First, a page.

Dust extractor

Abstract

Claims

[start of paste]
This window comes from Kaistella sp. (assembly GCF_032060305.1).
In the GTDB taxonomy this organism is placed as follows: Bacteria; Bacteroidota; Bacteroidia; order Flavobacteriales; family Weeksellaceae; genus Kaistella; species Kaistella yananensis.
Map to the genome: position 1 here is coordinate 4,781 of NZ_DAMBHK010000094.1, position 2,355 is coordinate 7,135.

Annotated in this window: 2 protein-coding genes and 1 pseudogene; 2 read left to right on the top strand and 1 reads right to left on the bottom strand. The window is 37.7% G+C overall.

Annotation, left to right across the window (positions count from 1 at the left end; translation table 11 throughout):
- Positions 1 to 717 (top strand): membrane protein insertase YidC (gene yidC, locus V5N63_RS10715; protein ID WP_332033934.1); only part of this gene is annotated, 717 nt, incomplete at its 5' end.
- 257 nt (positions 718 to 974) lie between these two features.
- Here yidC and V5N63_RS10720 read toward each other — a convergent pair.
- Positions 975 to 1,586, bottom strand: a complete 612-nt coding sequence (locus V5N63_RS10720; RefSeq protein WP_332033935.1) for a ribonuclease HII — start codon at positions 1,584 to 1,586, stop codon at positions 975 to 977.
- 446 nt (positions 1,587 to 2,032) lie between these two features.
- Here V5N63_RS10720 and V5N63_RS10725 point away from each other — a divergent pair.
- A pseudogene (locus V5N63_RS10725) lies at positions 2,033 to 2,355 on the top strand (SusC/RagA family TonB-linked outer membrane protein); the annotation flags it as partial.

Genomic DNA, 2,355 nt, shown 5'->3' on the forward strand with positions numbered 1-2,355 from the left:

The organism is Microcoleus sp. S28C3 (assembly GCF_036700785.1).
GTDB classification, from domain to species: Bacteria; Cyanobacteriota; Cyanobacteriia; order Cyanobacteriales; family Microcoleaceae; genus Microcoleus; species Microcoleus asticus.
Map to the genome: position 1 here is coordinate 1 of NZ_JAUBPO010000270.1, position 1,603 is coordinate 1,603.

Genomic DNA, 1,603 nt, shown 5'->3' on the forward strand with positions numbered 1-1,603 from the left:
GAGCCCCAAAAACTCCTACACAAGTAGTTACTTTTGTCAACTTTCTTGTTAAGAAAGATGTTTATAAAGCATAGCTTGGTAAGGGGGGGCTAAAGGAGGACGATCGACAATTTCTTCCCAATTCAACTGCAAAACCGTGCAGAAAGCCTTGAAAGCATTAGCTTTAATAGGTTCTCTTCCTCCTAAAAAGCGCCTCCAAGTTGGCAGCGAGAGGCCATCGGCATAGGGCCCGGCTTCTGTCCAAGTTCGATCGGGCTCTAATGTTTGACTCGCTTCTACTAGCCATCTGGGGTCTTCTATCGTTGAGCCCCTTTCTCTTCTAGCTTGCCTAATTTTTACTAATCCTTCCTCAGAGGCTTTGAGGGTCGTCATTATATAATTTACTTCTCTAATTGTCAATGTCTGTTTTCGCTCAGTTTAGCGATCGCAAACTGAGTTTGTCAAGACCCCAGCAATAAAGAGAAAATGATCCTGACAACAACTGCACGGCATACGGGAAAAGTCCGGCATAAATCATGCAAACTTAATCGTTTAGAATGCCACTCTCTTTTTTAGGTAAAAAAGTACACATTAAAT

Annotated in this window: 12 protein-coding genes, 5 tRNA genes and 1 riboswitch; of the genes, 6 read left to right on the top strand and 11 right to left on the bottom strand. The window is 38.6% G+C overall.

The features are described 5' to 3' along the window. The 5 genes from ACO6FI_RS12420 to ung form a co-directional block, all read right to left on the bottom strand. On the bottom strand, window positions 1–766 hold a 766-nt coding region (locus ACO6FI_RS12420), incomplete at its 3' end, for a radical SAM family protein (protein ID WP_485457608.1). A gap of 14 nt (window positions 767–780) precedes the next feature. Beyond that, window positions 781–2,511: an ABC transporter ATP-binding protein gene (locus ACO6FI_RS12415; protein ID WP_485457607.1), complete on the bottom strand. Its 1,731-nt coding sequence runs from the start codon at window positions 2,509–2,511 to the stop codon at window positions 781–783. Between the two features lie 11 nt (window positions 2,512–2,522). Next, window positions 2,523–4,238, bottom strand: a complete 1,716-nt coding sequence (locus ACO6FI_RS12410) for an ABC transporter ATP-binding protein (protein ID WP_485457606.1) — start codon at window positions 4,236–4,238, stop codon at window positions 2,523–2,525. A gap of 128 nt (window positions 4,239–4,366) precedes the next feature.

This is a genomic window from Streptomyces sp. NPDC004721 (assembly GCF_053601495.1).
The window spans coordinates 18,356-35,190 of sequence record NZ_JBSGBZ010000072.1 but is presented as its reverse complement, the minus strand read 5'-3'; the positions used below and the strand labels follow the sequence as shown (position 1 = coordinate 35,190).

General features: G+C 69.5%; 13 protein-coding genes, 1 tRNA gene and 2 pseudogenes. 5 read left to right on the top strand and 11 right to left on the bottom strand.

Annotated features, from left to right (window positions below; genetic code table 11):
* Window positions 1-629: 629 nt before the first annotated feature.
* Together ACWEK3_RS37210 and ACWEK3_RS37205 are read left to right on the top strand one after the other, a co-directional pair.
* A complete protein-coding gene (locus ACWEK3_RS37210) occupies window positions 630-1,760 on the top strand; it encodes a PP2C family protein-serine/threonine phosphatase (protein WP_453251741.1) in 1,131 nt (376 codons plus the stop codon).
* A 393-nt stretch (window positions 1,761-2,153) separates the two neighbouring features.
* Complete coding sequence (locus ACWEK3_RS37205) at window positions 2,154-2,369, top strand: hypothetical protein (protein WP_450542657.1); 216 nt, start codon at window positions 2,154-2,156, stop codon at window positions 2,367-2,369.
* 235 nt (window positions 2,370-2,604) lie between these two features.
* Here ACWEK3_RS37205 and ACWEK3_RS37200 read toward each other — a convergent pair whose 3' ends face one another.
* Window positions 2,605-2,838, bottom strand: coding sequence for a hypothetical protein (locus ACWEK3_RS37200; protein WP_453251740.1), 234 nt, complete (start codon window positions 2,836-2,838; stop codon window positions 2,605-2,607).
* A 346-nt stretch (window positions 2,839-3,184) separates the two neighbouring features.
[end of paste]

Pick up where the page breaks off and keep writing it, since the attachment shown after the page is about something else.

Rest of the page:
April 22 1924. v 1,491,433 A. H. STEBBINS DUST EXTRACTOR Filed July 10 1922 Q 2 Sheets-Sheet 1 ATTORNEY A fil 22 1-924. Filed July 10 f:llllm I A. H. STEBBINS DUST EXTRACTOR 1922 2 Sheets-Sheet 2 Nl ENTOF\ 5 mat. 4% BY m't A TTORNEY 1,491,433 FHQE. PATET ALBERT H. S'I'EBBINS, 0F LOS ANGELES, CALIFORNIA. DUST EXTRAC'IOB. Application filed July 10, 1922. Serial No. 578,835. To all whom it may concern: Be it known that I, ALBERT H. Smenms, a citizen of the United States, residing at Los Angeles, in the county of Los Angeles and State of California, have invented an Improvement in Dust Extractors, of which the following description, in connection with the accompanying drawings, is a specification, like characters on the drawings representing like parts. This invention relates to dust extractors for removing dust and fine particles from the materials treated. I It is frequently desirable to remove dust and fine particles from materials that are in a comparatively fine condition by passing air through the materials, and it' is important that the materials being treated be thoroughly exposed to the action of the dust removing air that the dust may be completely removed. 3 The principal feature of the present 1nvention, therefore, resides in a drum or casing into which materials are delivered to be acted upon by air risin therein, and in which thorough action 0 the air upon the materials within the drum is secured by introducing jets of air through the wall of the drum at various points. Another feature of the invention resides in a jacket that surrounds the drum in which the materials are treated, and which serves to supply air to the apertures in the wall of the drum so that air may be forced inwardly through these apertures. Another feature of the invention resides in a feed hopper having means for forcing air through the materials therein to promote feeding of the materials therefrom. Other features of the invention and novel combination of parts in addition to the above will be hereinafter described in connection with the accompanying drawings which illustrate one good practical form thereof. In the drawings: Fig. 1 is a perspective view of a dust extractor constructed in accordance with the present invention; Fig. 2 is an enlarged vertical sectional view through the device of Fig. 1; Fig. 3 is a sectional view taken on the line 3-3 of Fig. 2; and Fig. 4 is a vertical sectional view through a modification of the invention. In the construction shown in Figs. 1, 2 and 3, the dust extractor is provided with a tubular drum or casing 10, and the materials to be treated may be delivered into the upper part of the drum 10 by a feed hopper 11. The materials delivered into the drum 10 are subjected to the action of air rising therein, and to obtain a flow of air upwardly through the drum 10 a conduit 12 is provlded that leads from theupper end of the drum, and airenters the lower end of the drum froma casing 13 into which the lower end of the drum extends. The lower portion of the casing 13 preferably is coneshaped as indicated by 14 and the materials that collect in the casing may be discharged therefrom through a spout 15 closed by a swing door 16 that permits the materials to escape but prevents air from entering the casing through the spout. 1 Air enters the casing 13 at a point above the lower end of the drum 10 through a conduit 17 and as a result of this construction the air that is supplied by the conduit 17 may pass entirely around the lower portion of the drum 10 and enter the lower end of the drum from all sides thereof. The upward flow of air through the drum 10 may be produced by connecting the conduit 12 with suction means, or by blowing air in-' wardly through the conduit 17. In accordance with the present invention, jets of air are delivered into the drum 10 through the wall thereof at various points to strike the materials therein and subject all portions of these materials to the action of the rising air. In the construction shown, the drum 10 has apertures or slots 18. formed through the wall thereof about the drumand lengthwise thereof, and the portion of the drum in which the apertures 18 are formed is surrounded by a jacket 19 that forms an annular air chamber 20 between the drum and jacket. Air is delivered tangentially into this annular chamber by a ing air currents alone may not act upon the. materials sulficiently to remove the dust pipe 21 so that the air will whirl around the completely. The apertures 18 are therefore provided through which jets of air are directed into the drum to impart a whirling movement to the air therein. These jets of air strike the materials moving downwardly within the drum and deflect the dust and lighter materials inwardly toward the center of the drum to be carried upwardly by the rising air current, while the heavier particles are thrown outwardly by centrifugal force against the wall of the drum and move downwardly into the tapered portion of the casing 13. In some cases it may be desirable to force air throughjzhe materials in the hopper 11 to promote feeding of the materials to the drum, and in Figs. 1 and 2 the hopper 11 is shown as havin an inclined perforated surface 22 upon w ichthe materials rest, and a casing 23 below this surface and extending upwardly from the jacket 19 serves to direct air through the apertures of the surface 22 and the materials resting upon this surface in a direction to promote feeding of the materials. The rate at which the materials are delivered from the hopper 11 to the drum 10 may be controlled by a sliding gate 24, and materials may be delivered into the hopper 11 by a feed pipe 25. The dust extractor of Fig. 4, for the most part, is similar in construction and operation to the dust extractor of Figs. 1 and 2, but in Fig. 4 materials are fed to the drum 10 by a ho per 26 having no provision for directing air through the materials within the hopper, and in Fig. 4 the conduit 27 extends into the drum 10 some distance below the delivery and of the hopper 26 so that the materials cannot pass directly from the hopper into the conduit 27. ihe upward fiow of air within the conduits 12 and 27 may be controlled by adjustable gates 28. What is claimed is: 1. A dust extractor comprising, in combination, an upstanding drum having its lower end open, means for forcing air into said lower end and upwardly through the drum, feed means for delivering materials to be treated into the upper part of said drum so that the heavier particles will pass downwardly through the rising air currents, and means for delivering jets of air into the drum throu h its side walls at different points longitudinally of the drum and in a direction to impart a whirling movement to the materials Within the drum. 2. A dust extractor comprisin in com-. bination', an upstanding drum avin an open lower end and means for producinga flow of air upwardly therethrough, a feed hopper for delivering the materials to be treated into said drum at the upper portion thereof to subject them to the rising air currents, and means for delivering jets of menses air inwardly through the wall of the drum at different points lengthwise of the drum and in a direct-ionhto impart a whirling movement to the matrials within the drum. 3. A dust extractor comprising, in combination, an upstanding drum having means at its lower end for producing a flow of air upwardly through the drum, means for delivering the materials to be treated into the upper portion of the drum to subject them to the action of the air rising in the drum, ;rials to be treated into the upper part of the drum to subject them to the action of the air rising in the drum that the lighter particles may be carried upwardly by the air, and a jacket surrounding the drum and having means for forcin air therein to produce air jets directed into the drum through said apertures. 5. A dust extractor comprising, in combination, a drum having means for producing a flow of air upwardly therethrough, a hopper at the upper portion of the drum for delivering the materials to be treated into a path of the air rising within the drum and having a perforated material- 'supporting surface, and means for directing currents of air through the perforated surface and materials within the hopper to promote feeding of the materials from the hopper into the drum. 6. A dust extractor comprising, in com bination, an upright drum having means for producing a flow of air upwardly therethrough and having apertures in a side wall of the drum and spaced length wise of the drum throughout a substantial portion of its length, means for delivering the materials to be treated into the drum at the upper portion thereof that they may be subjected to the air currents passing up wardly within the drum. and means for forcing air into the drum through said apertures thoroughly to sub'ect the materials therein to the action of t e air. 7. A dust extractor comprising, in combination, a vertical drum having means for forcing air into its lower end to produce a flow of air upwardly therethrough and having apertures formed within. the wall of the drum around the same and at intervals lengthwise thereof, means for delivering materials to be treated into the upper part Ill of the drum so that the heavier particles will move downwardly through the rising air currents lips adjacent said apertures to direct air passing therethrough about the interior of the drum with a whirling movement thoroughly to subject the. materials therein to the action of the air, and means for forcing air inwardly through said apertures. 8. A dust extractor comprising, in combination, an upstanding drum having means for producing a flow of air upwardly within the drum throughout its length and having apertures formed in the side wall of the drum at intervals along the same, feed means for delivering materials to be treated into the upper portion of the'drum so-that the heavier particles will pass downwardly through'the rising air currents, a jacket surrounding the, drum, and means for forcing air tangentially into the jacket to wli'irl therein and escape through said apertures. In testimony whereof, I have signed my name to this specification. ALBERT H. STEBBINS.